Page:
Moreover, India has 132 Institutes of National Importance, which is a status conferred by the government on top performing public Higher Education Institutions (HEIs). The government has released Institutions of Eminence guidelines to empower HEIs to support them becoming world-class teaching and research institutions.
It may be noted that the higher education industry in India can be broadly divided into two segments – regulated and unregulated. The regulated segment covers central, state, and private universities; private/professional colleges; and technical and research institutions. The unregulated segment covers online education, vocational training, finishing schools, professional development, and training and coaching classes – and offers considerable scope for private sector participation and foreign investment.
Announced in April 2022, the UGC has allowed certain higher education institutions to enter an MoU with foreign institutions to offer dual degrees, joint degrees, or twinning programs. To qualify, the Indian institution must figure among the top global 1,000 QS World University or Times Higher Education rankings.
India’s education industry has become increasingly competitive and highly diversified across all segments. Yet, there are scalable investment opportunities as quality access to education is not consistent throughout the country due to inadequate infrastructure and overwhelming demand.
Opportunities for foreign players are thus plenty across the industry, from providing services to the large schooling system, including management services, as well as academic publishing, supplementary online learning, and provisioning of educational supplies.
This is helped by the fact that education is a non-discretionary spend in India and regarded as a key enabler for upward mobility. This means that irrespective of economic downturns, household
budgets for education-related items stay prioritized.
Beyond the formal education system, rapid growth is expected in professional and skill development training and certification. India is a largely young population with a large labor force in need of skilling, upskilling, and reskilling. India needs to enhance the capabilities of its talent pool to achieve higher quality growth. Consequently, various skill development schemes and incentive measures are available to support this objective.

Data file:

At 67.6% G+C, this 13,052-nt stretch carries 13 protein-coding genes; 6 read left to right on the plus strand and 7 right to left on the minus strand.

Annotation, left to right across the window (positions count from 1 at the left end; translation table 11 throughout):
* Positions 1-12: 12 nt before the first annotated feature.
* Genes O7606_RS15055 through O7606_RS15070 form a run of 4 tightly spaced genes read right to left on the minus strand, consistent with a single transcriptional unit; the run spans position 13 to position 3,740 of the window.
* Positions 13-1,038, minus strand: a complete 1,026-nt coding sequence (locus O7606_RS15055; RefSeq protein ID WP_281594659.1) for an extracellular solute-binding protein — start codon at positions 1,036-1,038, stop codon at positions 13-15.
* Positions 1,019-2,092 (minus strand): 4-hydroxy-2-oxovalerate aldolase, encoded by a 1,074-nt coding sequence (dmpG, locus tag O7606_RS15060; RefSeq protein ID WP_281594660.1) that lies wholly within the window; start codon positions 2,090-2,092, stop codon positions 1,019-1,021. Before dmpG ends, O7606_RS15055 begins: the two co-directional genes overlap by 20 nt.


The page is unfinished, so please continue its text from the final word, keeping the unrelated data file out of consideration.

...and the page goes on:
National Education Policy 2020
Going forward, the National Education Policy 2020 (NEP 2020) is likely to be a major disruptor. It will open opportunities for international players as the prevailing educational pedagogy looks to be transformed. For example, under NEP 2020, foreign universities will be permitted to set up campuses in the country.
The new curricular and pedagogical structure proposed by the NEP 2020 is ‘5+3+3+4’, which breaks down as:
- 5 years: pre-primary to 2nd standard
- 3 years: 3rd to 5th standard
- 3 years: 6th to 8th standard
- 4 years: 9th to 12th standard
This will replace the prevailing dominant standard of 10+2. The main objectives of the education policy reform are achieving 100 percent youth and adult literacy and 50 percent higher education GER from current 27 percent, use of technology, teacher training, regulatory reforms, internationalization of education, professional education, multidisciplinary approach, digital and open education, etc. As of now, only two Indian states have announced their plans to implement NEP 2020 – Karnataka and Madhya Pradesh. The states of Uttar Pradesh and Uttarakhand aim to gradually implement the policy in phases.
The NEP 2020 is designed to transform the education sector, making it more experiential and flexible. Indian universities are being encouraged to offer multidisciplinary and holistic education across sciences, social sciences, arts, humanities, and sports.
For more information on investment opportunities in India’s education and training industry and doing business in the Indian market, please contact us at firstname.lastname@example.org.
India Briefing is produced by Dezan Shira & Associates. The firm assists foreign investors throughout Asia from offices across the world, including in Delhi and Mumbai. Readers may write to email@example.com for more support on doing business in in India.
We also maintain offices or have alliance partners assisting foreign investors in Indonesia, Singapore, Vietnam, Philippines, Malaysia, Thailand, Italy, Germany, and the United States, in addition to practices in Bangladesh and Russia.
- Previous Article Investment Opportunities in India’s Transition to a Low-Carbon Economy
- Next Article Telecom Equipment Makers Meeting with the Government on December 3